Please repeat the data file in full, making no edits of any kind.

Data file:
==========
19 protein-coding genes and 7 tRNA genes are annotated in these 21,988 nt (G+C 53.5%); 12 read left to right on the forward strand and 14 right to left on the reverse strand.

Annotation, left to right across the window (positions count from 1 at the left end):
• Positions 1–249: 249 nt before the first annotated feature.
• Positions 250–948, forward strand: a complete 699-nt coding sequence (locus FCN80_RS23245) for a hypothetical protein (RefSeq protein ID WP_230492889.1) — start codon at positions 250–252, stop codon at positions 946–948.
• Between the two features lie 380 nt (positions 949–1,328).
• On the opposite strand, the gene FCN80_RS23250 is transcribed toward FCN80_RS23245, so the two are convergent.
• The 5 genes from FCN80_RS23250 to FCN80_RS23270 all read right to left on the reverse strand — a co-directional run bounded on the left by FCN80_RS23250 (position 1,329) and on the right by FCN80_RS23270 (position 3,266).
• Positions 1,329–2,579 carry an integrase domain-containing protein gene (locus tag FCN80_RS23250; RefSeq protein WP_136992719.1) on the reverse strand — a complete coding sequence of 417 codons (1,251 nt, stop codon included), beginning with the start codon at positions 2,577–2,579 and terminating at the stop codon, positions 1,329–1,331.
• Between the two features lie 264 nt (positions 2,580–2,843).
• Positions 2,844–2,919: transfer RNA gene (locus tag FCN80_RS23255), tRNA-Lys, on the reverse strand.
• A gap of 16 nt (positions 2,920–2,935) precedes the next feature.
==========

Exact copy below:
19 protein-coding genes and 7 tRNA genes are annotated in these 21,988 nt (G+C 53.5%); 12 read left to right on the forward strand and 14 right to left on the reverse strand.

Annotation, left to right across the window (positions count from 1 at the left end):
• Positions 1–249: 249 nt before the first annotated feature.
• Positions 250–948, forward strand: a complete 699-nt coding sequence (locus FCN80_RS23245) for a hypothetical protein (RefSeq protein ID WP_230492889.1) — start codon at positions 250–252, stop codon at positions 946–948.
• Between the two features lie 380 nt (positions 949–1,328).
• On the opposite strand, the gene FCN80_RS23250 is transcribed toward FCN80_RS23245, so the two are convergent.
• The 5 genes from FCN80_RS23250 to FCN80_RS23270 all read right to left on the reverse strand — a co-directional run bounded on the left by FCN80_RS23250 (position 1,329) and on the right by FCN80_RS23270 (position 3,266).
• Positions 1,329–2,579 carry an integrase domain-containing protein gene (locus tag FCN80_RS23250; RefSeq protein WP_136992719.1) on the reverse strand — a complete coding sequence of 417 codons (1,251 nt, stop codon included), beginning with the start codon at positions 2,577–2,579 and terminating at the stop codon, positions 1,329–1,331.
• Between the two features lie 264 nt (positions 2,580–2,843).
• Positions 2,844–2,919: transfer RNA gene (locus tag FCN80_RS23255), tRNA-Lys, on the reverse strand.
• A gap of 16 nt (positions 2,920–2,935) precedes the next feature.